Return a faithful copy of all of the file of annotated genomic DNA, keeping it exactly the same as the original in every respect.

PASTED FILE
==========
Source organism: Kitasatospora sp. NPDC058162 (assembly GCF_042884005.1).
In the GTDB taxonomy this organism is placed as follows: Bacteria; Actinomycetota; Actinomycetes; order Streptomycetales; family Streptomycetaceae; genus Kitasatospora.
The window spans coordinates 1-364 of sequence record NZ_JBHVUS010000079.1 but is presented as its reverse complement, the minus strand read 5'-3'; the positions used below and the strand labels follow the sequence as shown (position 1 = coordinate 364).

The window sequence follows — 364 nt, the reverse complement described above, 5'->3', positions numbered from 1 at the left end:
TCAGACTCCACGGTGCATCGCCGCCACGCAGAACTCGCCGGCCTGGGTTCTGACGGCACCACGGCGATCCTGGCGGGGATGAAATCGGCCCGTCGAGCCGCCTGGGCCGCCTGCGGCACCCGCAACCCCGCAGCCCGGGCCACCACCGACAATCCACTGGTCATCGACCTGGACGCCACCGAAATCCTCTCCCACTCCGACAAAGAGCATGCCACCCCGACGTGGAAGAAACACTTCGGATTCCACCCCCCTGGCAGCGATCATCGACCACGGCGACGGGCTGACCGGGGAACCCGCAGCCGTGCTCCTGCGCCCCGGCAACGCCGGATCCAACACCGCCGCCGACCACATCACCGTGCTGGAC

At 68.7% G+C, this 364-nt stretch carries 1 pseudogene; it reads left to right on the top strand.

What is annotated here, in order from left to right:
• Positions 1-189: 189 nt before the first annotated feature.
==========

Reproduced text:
Source organism: Kitasatospora sp. NPDC058162 (assembly GCF_042884005.1).
In the GTDB taxonomy this organism is placed as follows: Bacteria; Actinomycetota; Actinomycetes; order Streptomycetales; family Streptomycetaceae; genus Kitasatospora.
The window spans coordinates 1-364 of sequence record NZ_JBHVUS010000079.1 but is presented as its reverse complement, the minus strand read 5'-3'; the positions used below and the strand labels follow the sequence as shown (position 1 = coordinate 364).

The window sequence follows — 364 nt, the reverse complement described above, 5'->3', positions numbered from 1 at the left end:
TCAGACTCCACGGTGCATCGCCGCCACGCAGAACTCGCCGGCCTGGGTTCTGACGGCACCACGGCGATCCTGGCGGGGATGAAATCGGCCCGTCGAGCCGCCTGGGCCGCCTGCGGCACCCGCAACCCCGCAGCCCGGGCCACCACCGACAATCCACTGGTCATCGACCTGGACGCCACCGAAATCCTCTCCCACTCCGACAAAGAGCATGCCACCCCGACGTGGAAGAAACACTTCGGATTCCACCCCCCTGGCAGCGATCATCGACCACGGCGACGGGCTGACCGGGGAACCCGCAGCCGTGCTCCTGCGCCCCGGCAACGCCGGATCCAACACCGCCGCCGACCACATCACCGTGCTGGAC

At 68.7% G+C, this 364-nt stretch carries 1 pseudogene; it reads left to right on the top strand.

What is annotated here, in order from left to right:
• Positions 1-189: 189 nt before the first annotated feature.